In general, patients with cancer have been found to be at greater risk for adverse outcomes and mortality after COVID-19 [1,2,3]. Therefore, resource rationing is particularly concerning for patients with melanoma [4, 5]. Wide local excision (WLE) is the current standard of care for localized cutaneous melanoma [6]. For melanoma with a greater Breslow depth, surgical margins > 2.0 cm may be necessary to achieve histologically negative margins, and the excised specimen should extend down to the level of the underlying muscular fascia [6, 7], which has a high risk of complications such as wound infection, necrosis, wound dehiscence, and skin graft failure. During the COVID-19 first lockdown period, our hospital performed many lifesaving surgical procedures and appropriately selected cancer operations for preservation of the resource for COVID patients and to decreasing the risk of exposure and transmission of COVID-19. While it was a necessary strategy to control the spread of COVID-19, it also led to delay in the management of patients not fulfilling the criteria for emergent care, such as complications after skin surgery relevant for advanced melanoma. Although severe complications are infrequent, they must be appropriately managed when they do occur [8, 9]. Delayed treatment was associated with significant worse oncologic outcomes and the risk of mortality. The wound may require several weeks of regular dressing changes, necessitating multiple clinic attendances, and potentially exposing the patient to possibility to SARS-CoV-2 with repeated hospital visits during the COVID-19 pandemic [10, 11]. Moreover, in case of metastases found in sentinel node biopsy (SNB) where patients have access to specific adjuvant therapies, these ought to commence as soon as possible to limit the risk of systemic relapse [5, 12,13,14,15]. Treatment of complications after melanoma surgery presents additional challenges during Covid. Here, we report the management of severe complications following WLD with local flap repair (e.g., using advancement or rotation flaps) and combination of lymph ligation and re-skin grafts to increase the rate of wound healing in the truncal region and extremities during the pandemic.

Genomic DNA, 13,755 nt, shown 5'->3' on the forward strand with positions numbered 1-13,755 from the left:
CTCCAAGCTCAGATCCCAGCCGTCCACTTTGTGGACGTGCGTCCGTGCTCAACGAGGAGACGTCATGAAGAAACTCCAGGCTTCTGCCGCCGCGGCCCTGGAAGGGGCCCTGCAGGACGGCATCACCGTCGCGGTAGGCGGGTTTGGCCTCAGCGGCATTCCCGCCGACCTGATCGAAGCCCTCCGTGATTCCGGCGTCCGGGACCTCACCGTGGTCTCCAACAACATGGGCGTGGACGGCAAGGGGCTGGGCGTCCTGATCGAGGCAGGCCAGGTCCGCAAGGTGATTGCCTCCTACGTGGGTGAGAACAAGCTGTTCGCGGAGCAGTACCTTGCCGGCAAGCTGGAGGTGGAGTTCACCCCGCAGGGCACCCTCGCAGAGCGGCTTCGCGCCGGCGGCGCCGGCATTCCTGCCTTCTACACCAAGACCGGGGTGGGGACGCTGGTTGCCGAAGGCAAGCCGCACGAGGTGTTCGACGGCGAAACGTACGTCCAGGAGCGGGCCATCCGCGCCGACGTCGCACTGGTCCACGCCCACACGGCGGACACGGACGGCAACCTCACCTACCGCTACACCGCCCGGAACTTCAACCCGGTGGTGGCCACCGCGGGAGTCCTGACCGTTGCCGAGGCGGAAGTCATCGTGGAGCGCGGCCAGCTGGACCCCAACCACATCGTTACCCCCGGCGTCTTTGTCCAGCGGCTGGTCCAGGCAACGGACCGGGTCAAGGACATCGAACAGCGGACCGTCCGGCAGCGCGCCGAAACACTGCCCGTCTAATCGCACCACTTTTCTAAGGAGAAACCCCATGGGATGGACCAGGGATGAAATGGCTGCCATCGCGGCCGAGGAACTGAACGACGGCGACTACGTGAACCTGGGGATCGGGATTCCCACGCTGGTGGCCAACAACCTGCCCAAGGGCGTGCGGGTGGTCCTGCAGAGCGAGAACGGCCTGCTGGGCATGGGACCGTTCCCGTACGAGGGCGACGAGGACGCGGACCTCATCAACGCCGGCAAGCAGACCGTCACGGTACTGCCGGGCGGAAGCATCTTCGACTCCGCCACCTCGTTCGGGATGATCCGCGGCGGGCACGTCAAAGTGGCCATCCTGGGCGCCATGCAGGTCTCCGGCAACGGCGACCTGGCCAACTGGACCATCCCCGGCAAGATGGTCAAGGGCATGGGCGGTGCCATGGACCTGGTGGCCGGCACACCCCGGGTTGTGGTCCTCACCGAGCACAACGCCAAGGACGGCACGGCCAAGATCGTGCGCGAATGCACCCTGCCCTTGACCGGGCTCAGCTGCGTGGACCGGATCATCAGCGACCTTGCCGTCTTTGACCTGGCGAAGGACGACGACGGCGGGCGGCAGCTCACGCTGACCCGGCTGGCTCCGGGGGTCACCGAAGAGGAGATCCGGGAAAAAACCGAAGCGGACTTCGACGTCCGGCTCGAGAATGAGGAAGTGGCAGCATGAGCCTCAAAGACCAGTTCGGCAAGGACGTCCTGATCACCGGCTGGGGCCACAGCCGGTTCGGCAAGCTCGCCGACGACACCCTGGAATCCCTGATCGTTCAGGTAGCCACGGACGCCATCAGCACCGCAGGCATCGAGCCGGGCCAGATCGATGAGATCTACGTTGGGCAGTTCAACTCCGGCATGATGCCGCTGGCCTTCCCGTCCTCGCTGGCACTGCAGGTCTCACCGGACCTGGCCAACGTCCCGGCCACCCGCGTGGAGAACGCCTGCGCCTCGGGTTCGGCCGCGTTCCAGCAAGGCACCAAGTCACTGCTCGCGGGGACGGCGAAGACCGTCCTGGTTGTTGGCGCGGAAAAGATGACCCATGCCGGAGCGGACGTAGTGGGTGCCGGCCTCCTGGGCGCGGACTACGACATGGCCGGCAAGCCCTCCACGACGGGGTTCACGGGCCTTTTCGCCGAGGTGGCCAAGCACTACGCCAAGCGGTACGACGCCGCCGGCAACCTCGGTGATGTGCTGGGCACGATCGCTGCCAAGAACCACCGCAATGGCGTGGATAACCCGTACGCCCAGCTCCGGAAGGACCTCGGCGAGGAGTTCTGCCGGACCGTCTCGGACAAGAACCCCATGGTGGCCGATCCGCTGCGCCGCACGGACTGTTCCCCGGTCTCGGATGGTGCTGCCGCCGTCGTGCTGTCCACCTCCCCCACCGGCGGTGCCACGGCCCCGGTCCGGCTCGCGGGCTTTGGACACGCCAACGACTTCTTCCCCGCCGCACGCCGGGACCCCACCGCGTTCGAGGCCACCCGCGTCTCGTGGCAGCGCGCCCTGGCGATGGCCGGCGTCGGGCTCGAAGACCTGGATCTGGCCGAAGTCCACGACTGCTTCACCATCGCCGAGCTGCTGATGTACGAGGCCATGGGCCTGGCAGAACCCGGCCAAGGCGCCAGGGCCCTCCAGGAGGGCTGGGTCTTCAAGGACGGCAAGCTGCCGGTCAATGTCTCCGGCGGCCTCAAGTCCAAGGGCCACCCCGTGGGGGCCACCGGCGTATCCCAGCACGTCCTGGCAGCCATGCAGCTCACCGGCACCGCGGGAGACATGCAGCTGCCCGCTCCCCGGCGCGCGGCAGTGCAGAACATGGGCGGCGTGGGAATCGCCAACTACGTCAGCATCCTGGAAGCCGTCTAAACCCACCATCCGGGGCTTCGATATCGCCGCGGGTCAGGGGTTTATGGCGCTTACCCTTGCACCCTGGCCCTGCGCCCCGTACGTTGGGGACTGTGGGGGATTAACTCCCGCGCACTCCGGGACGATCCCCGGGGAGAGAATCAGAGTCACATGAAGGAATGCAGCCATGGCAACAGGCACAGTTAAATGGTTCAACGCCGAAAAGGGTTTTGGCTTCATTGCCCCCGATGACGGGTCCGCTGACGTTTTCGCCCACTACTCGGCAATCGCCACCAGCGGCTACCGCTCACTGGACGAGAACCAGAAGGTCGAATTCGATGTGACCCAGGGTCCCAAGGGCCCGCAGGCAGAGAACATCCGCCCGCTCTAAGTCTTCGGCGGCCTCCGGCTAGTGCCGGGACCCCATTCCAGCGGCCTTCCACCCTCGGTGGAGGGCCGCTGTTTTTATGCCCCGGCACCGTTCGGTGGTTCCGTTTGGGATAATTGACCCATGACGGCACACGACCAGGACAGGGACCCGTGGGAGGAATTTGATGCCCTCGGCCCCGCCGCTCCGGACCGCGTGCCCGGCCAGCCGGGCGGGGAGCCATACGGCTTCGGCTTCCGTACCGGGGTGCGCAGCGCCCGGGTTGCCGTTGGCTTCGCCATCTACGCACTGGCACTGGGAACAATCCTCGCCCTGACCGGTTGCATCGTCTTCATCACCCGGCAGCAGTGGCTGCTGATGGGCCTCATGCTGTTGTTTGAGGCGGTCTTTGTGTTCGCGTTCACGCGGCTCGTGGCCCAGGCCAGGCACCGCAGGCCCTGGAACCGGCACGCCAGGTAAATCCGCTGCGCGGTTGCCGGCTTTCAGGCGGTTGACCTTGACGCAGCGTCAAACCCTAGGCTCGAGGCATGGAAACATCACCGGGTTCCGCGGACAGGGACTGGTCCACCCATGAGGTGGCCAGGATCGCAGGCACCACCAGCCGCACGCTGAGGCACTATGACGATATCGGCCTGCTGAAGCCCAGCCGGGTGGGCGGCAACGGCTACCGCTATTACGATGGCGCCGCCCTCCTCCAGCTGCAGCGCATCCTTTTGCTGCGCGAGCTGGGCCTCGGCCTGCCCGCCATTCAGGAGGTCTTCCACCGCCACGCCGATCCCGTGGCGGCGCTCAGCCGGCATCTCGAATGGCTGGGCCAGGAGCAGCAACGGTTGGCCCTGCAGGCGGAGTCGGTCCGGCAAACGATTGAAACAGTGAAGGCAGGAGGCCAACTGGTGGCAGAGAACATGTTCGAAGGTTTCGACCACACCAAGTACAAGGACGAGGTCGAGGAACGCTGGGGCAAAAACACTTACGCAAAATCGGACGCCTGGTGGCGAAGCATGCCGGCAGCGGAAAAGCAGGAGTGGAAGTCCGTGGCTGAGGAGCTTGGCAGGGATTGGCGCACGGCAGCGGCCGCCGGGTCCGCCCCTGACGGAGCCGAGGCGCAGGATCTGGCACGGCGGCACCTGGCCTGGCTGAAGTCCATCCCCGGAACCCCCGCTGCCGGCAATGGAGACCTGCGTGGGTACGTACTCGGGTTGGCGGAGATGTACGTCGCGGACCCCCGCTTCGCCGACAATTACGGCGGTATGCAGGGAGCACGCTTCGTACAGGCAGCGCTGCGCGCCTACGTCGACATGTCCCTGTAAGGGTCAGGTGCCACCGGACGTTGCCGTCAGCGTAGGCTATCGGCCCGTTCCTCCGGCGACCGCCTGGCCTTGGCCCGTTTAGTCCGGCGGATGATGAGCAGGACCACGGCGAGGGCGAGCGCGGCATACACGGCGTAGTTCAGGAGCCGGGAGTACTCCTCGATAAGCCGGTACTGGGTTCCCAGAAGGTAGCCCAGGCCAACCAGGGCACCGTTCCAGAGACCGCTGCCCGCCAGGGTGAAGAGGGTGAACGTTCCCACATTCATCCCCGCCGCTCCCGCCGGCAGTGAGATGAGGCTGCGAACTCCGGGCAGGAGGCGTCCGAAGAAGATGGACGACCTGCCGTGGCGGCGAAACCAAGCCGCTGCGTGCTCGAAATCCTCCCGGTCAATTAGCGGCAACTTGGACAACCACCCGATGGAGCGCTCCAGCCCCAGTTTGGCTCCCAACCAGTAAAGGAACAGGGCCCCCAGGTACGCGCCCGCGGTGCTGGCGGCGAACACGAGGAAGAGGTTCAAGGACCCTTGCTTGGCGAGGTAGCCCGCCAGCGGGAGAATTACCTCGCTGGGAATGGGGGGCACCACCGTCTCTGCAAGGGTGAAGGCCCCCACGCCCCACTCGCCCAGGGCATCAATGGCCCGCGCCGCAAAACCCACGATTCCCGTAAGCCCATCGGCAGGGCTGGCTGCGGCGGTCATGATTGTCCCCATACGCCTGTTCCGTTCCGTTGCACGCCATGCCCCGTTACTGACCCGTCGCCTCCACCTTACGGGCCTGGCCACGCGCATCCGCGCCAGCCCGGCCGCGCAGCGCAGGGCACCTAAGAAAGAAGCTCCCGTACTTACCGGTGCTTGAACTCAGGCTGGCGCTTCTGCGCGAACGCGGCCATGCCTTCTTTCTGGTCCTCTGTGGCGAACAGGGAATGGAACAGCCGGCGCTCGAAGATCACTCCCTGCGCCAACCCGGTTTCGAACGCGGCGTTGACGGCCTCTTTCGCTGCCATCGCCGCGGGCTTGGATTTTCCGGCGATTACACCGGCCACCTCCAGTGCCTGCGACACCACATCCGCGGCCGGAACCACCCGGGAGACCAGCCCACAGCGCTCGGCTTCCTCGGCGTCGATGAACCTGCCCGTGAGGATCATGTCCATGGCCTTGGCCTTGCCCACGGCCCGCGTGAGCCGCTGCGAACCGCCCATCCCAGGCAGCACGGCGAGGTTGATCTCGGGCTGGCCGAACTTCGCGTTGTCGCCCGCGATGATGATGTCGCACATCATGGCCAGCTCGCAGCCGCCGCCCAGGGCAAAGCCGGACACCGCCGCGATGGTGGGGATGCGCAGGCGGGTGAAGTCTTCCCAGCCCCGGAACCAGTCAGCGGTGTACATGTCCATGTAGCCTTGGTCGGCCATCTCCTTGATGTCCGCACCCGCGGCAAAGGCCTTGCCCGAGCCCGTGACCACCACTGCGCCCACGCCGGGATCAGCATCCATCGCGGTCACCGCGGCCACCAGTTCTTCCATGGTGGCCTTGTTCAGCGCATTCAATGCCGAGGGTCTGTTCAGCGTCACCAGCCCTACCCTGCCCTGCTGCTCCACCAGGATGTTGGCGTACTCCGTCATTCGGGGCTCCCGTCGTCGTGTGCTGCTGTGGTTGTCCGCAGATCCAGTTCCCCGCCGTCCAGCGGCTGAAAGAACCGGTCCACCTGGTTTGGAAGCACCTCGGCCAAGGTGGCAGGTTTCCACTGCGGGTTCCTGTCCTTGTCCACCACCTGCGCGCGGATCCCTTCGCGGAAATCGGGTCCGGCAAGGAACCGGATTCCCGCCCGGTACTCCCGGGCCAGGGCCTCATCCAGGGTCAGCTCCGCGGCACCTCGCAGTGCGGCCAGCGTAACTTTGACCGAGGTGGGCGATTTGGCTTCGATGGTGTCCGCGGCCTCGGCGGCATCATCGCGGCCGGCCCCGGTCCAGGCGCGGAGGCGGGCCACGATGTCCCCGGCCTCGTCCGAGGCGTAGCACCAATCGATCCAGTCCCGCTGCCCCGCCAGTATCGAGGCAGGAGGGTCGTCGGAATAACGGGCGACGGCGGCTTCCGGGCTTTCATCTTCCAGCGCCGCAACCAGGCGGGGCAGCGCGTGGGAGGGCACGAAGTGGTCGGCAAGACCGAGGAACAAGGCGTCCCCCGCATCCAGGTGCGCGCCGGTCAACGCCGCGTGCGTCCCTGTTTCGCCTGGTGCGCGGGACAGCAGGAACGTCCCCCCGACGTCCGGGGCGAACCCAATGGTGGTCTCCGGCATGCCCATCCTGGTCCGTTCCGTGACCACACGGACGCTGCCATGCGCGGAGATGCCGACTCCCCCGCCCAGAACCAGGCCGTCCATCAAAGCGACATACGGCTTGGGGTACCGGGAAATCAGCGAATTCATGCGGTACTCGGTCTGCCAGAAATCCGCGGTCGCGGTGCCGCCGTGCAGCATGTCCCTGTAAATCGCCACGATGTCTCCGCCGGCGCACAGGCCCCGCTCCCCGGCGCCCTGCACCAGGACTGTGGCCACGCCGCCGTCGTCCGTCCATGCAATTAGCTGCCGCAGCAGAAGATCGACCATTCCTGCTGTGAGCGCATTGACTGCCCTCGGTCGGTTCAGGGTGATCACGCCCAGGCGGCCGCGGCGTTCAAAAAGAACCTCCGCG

Case presentation

Special safety precautions were taken when patients are seen in the outpatient clinic (OPD) and surgery to mitigate the risk of nosocomial COVID infection. COVID-19 testing 24–48 h before elective surgical procedures was applied. They were kept in the holding area “Green Zone” and after being reported were shifted to the postoperative wards in order to protect both patients and the healthcare staff from SARS-CoV-2. No patient or the healthcare staff is allowed to enter the OPD without a face mask; all patients were screened for body temperature, and those found to have fever were immediately sent to Covid OPD, and swabbing for coronavirus (SARS-CoV-2) testing was ordered [16, 17]. None of the four patients developed COVID in the study period (Feb. to Oct. 2020).

Case 1